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Dissident's bid for High Court to rule on bugging case is blocked

By Alan Erwin

Published 23/09/2016

Colin Duffy at a previous court appearance
Colin Duffy at a previous court appearance

High Court judges have told prominent dissident republican Colin Duffy they do not have the authority to hear his legal challenge, after he was not given assurances his consultations with lawyers would not be bugged.

Exclusive authority for determining the case was held to rest with the Investigatory Powers Tribunal sitting in London.

Duffy (48), from Forest Glade in Lurgan, Co Armagh, is challenging the Westminster Government for allegedly refusing to provide guarantees that the security services did not subject his meetings with lawyers to covert surveillance.

He is one of three men facing trial on charges of belonging to an IRA grouping and attempting to murder members of the PSNI.

They faces further counts of possessing firearms and ammunition, and conspiracy to murder security force members.

The alleged offences are connected to a gun attack on a police convoy in the north of Belfast.

A PSNI Land Rover and two accompanying vehicles came under fire on the Crumlin Road in December 2013. Duffy is charged along with 54-year-old Alex McCrory, from Sliabh Dubh View in Belfast, and Henry Fitzsimons (47), of no fixed address.

Separate legal proceedings were launched in an effort to gain assurances that the security services were not listening in to Duffy's legal consultations. He was said to have received satisfactory assurances from the Prison Service, Courts and Tribunal Service and the National Crime Agency. But no such guarantee was given by the Home Office.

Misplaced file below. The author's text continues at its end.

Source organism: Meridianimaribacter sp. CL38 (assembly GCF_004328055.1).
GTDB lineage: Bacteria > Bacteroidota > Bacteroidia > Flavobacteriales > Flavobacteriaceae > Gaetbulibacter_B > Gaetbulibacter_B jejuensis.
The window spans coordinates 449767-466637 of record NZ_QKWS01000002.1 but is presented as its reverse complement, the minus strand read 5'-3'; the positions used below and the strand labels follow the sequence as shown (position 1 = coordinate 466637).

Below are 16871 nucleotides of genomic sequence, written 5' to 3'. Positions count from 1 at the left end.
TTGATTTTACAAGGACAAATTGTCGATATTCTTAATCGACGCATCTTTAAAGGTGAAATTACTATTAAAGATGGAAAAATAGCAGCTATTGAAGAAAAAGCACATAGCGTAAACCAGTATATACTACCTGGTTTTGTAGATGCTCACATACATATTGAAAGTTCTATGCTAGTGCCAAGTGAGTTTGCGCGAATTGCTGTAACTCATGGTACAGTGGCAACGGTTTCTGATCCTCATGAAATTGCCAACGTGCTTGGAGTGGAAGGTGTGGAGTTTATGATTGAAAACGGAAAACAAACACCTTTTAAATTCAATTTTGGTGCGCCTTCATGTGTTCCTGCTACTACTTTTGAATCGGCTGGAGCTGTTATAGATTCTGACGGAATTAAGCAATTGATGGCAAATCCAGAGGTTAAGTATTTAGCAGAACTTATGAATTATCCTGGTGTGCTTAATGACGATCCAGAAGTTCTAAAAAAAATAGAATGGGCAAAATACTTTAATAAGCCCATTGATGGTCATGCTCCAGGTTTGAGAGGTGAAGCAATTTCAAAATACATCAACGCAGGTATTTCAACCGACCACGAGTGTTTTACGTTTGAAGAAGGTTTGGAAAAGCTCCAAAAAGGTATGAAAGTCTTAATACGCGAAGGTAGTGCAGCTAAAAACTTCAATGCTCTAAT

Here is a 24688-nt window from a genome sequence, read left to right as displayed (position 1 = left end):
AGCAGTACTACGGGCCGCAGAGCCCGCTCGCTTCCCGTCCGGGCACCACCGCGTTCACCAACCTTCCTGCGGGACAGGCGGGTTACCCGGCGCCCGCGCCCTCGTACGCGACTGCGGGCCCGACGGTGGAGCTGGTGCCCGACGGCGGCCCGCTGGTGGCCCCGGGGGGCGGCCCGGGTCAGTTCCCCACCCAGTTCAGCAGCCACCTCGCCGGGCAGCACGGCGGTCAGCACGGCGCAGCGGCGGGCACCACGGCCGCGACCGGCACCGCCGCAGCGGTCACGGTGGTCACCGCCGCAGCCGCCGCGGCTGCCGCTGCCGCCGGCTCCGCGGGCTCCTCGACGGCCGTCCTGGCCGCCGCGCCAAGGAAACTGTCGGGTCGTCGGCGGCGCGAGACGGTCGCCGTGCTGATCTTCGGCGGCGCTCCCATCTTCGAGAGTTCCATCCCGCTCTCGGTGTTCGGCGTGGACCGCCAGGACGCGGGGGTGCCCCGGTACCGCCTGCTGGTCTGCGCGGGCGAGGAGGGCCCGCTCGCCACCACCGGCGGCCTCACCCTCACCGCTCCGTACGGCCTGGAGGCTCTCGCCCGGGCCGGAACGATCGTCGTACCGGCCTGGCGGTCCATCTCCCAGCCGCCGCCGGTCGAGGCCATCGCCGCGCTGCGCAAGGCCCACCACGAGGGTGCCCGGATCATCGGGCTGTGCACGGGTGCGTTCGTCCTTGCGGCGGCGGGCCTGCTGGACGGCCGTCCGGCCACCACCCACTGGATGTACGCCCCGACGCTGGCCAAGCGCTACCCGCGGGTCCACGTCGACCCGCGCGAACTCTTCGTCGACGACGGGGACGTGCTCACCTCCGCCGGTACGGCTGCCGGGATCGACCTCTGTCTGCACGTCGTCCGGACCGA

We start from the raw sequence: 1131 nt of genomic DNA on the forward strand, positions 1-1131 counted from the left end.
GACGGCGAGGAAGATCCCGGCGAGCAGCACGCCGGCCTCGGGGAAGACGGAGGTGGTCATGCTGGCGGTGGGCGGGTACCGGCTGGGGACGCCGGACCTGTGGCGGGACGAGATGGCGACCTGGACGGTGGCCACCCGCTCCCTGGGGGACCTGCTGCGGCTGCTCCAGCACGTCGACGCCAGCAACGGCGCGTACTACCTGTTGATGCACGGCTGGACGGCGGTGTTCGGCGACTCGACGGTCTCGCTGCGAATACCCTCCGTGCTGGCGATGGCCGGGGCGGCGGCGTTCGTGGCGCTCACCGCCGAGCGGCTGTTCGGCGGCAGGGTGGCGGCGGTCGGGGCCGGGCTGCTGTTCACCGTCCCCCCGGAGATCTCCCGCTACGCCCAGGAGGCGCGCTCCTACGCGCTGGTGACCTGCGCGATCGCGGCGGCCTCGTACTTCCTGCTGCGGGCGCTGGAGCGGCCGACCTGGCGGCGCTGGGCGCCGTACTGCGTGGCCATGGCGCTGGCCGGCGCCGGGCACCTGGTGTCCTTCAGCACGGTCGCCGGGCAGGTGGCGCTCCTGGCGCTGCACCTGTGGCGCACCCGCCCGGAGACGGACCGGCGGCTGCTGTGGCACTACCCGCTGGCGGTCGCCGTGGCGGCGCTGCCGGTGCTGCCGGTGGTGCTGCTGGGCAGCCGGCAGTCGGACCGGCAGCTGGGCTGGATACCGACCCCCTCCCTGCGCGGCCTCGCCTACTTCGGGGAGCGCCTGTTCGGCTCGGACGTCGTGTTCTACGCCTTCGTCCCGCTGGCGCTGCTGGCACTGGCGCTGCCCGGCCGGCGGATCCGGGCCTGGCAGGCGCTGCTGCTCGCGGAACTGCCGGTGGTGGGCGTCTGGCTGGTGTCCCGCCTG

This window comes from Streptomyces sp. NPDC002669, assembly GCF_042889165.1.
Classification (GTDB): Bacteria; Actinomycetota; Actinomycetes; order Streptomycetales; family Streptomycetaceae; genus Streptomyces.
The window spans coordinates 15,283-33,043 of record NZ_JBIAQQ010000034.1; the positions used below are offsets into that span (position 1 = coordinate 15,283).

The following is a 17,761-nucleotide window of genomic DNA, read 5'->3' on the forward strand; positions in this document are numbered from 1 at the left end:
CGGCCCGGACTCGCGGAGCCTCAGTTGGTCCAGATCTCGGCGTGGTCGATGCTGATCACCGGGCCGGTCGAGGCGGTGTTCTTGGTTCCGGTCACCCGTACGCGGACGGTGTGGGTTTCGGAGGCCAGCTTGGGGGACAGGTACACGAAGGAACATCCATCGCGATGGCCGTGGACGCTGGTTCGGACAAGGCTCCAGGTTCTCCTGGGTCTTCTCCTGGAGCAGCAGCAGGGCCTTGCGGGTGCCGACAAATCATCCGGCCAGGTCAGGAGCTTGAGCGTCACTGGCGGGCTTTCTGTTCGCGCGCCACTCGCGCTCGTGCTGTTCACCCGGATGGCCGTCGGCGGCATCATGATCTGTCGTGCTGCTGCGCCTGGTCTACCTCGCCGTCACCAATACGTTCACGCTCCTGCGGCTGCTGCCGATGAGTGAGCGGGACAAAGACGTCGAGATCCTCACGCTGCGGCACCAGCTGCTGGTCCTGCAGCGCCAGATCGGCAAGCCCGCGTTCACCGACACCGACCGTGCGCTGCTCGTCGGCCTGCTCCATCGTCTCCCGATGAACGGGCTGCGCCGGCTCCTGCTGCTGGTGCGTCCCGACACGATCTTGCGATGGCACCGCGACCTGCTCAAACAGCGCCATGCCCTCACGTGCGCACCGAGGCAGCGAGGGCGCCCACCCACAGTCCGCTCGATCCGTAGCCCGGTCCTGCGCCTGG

Judicial review proceedings were lodged in a bid to have the failure to provide that assurance quashed and declared incompatible with Duffy's human rights.

However, a panel of three senior judges had to first determine if they had authority to deal with the case, or if the issues should go before the Investigatory Powers Tribunal, set up to monitor surveillance authorised under the 2000 Regulation of Investigatory Powers Act.

The tribunal sits as an independent court to decide on allegations of unlawful intrusion by public bodies and claims under the Human Rights Act.

Delivering judgment, Lord Justice Weatherup held that the proceedings were directed against the Secretary of State as representative of the intelligence services. He said: "We are satisfied that the Divisional Court (of the High Court) does not have jurisdiction to hear this application for judicial review, and that exclusive jurisdiction lies with the Investigatory Powers Tribunal."

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